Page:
My brother at ten,
up and over those denuded sunburnt hills,
marching through crisp ferns, his D.B’s wet
with dew, trailing after our eagerness.
City boys a-hunting.

Someone’s father blasted the copse of brittle
blackberry and the rabbits scattered.
When all that grey and rapid movement
settled, several dead and dying
vermin lay still or crawling on the grass.

They pierced the hind legs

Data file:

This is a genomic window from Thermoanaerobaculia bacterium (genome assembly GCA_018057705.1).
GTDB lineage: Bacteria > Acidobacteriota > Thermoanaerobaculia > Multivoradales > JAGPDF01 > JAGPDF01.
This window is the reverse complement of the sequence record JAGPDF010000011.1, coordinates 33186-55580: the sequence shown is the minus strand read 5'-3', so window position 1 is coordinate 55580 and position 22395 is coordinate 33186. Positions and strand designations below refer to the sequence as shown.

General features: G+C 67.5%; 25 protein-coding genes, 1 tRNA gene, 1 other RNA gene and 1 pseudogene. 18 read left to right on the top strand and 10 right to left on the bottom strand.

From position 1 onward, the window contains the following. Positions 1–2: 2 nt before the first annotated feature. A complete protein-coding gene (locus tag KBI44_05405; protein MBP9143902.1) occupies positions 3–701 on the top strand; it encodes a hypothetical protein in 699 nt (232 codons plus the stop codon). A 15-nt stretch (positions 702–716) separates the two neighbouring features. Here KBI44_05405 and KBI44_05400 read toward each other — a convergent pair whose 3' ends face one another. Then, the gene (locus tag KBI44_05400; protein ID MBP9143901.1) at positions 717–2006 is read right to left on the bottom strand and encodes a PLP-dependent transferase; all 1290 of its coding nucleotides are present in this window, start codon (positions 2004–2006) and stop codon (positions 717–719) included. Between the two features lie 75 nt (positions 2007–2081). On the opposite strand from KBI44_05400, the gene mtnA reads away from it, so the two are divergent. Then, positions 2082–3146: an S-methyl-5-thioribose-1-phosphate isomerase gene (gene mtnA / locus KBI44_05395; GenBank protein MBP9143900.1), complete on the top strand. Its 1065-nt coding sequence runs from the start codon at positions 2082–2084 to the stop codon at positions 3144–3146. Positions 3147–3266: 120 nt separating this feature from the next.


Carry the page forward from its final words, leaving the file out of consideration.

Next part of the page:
with the point of a pocket knife, threaded
a convenient stick between bone and gristle.
Each of us carried back a brace
to be skinned, salted, stretched

upon a coat hanger and hung out to dry.
Purple guts and carcass chucked into the scrub.
Pete could not stomach this, nor dawdling
down that rolling cowpocked hill,
a loose rabbit dangling at his belt

dripping blood onto his saturated boots.
With each step the rabbit bumped against his leg;
each step contorting to a limp, he spoke
to the jolting thing: ‘Sorry,’ he said,
and I keep hearing him say, ‘I’m sorry,’

Mark O'Flynn reads Hunters and Ditherers